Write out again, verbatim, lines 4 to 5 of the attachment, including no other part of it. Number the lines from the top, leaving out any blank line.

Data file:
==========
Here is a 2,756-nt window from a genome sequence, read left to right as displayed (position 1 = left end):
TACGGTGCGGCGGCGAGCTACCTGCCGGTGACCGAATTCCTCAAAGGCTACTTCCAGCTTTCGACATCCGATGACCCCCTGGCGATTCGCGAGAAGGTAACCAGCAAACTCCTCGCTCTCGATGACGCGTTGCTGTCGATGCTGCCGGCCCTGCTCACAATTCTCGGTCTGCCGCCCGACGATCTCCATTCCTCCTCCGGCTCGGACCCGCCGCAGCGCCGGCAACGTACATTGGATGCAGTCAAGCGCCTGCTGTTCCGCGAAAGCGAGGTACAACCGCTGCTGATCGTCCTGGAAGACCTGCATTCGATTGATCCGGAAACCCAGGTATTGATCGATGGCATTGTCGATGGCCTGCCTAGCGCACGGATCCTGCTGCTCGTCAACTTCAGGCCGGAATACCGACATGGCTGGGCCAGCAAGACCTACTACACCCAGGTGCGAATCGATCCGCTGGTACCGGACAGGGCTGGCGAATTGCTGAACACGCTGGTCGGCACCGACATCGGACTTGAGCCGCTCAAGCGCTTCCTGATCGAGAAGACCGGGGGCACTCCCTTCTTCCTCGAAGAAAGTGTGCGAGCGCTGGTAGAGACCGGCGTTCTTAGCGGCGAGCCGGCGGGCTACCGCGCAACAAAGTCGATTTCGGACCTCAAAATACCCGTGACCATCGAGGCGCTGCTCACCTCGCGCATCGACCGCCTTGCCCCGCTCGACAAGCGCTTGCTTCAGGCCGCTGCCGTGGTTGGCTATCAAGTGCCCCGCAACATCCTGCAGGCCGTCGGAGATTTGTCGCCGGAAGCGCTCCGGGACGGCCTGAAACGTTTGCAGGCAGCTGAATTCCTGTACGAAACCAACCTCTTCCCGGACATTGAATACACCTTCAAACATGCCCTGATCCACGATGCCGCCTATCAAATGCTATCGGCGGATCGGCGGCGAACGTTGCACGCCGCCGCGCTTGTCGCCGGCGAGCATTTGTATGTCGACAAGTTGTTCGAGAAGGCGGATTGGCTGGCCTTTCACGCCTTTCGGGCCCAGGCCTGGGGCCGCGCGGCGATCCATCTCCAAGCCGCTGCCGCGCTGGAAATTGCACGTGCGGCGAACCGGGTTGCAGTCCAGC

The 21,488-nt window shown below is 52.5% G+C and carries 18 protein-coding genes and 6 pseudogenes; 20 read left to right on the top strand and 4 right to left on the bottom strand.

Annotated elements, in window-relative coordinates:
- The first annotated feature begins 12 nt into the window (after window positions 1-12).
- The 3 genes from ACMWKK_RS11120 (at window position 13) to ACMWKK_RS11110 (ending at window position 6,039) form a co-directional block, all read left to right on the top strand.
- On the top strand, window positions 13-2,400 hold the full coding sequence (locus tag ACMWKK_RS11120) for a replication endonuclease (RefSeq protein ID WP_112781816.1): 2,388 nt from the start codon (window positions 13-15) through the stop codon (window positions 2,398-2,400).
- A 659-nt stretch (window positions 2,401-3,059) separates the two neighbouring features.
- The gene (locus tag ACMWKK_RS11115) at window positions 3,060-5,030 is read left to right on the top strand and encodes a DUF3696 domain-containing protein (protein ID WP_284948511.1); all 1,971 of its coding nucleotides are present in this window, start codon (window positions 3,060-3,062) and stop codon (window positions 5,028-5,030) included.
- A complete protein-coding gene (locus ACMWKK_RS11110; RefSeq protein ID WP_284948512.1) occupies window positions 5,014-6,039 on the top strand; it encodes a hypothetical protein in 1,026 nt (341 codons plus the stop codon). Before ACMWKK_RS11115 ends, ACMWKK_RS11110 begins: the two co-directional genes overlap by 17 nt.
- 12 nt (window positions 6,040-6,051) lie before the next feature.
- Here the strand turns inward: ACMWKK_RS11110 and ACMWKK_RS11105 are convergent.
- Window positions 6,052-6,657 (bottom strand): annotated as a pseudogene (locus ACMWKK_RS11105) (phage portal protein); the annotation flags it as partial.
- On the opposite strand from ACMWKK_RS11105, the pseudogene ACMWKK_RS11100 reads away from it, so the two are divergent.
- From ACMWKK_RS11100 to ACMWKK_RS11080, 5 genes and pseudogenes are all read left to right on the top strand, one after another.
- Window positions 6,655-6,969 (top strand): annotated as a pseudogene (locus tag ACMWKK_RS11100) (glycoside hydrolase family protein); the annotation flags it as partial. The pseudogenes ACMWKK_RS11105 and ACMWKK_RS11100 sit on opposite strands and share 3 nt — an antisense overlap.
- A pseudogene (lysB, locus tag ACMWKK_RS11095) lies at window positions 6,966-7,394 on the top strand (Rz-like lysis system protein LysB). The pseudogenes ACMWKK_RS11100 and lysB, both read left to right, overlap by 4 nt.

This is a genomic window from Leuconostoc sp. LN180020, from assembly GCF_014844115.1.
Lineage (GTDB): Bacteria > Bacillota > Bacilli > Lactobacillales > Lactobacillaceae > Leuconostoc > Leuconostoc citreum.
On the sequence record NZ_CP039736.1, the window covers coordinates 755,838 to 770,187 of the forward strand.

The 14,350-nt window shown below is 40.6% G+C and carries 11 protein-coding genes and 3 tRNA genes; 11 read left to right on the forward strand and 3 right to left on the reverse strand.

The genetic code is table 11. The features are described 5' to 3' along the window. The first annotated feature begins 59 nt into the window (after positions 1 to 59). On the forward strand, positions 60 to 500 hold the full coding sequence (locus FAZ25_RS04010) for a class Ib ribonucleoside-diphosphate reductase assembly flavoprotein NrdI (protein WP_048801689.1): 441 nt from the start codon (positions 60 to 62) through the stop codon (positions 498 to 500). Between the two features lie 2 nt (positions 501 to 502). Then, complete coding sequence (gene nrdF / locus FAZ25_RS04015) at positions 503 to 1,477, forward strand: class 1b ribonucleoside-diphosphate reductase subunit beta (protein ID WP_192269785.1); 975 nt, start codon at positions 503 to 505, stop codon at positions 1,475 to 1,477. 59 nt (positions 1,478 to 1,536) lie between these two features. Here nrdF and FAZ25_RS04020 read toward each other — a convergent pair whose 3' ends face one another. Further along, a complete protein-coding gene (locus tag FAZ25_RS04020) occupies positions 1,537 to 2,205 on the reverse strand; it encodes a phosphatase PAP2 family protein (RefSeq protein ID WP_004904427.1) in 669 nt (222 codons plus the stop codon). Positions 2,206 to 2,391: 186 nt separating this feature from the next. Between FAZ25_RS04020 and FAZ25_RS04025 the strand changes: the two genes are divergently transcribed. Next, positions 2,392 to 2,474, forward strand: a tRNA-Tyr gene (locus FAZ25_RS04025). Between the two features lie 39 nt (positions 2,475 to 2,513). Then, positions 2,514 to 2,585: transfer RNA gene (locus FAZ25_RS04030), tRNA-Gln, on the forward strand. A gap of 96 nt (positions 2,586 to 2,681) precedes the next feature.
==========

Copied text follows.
Annotated elements, in window-relative coordinates:
- The first annotated feature begins 12 nt into the window (after window positions 1-12).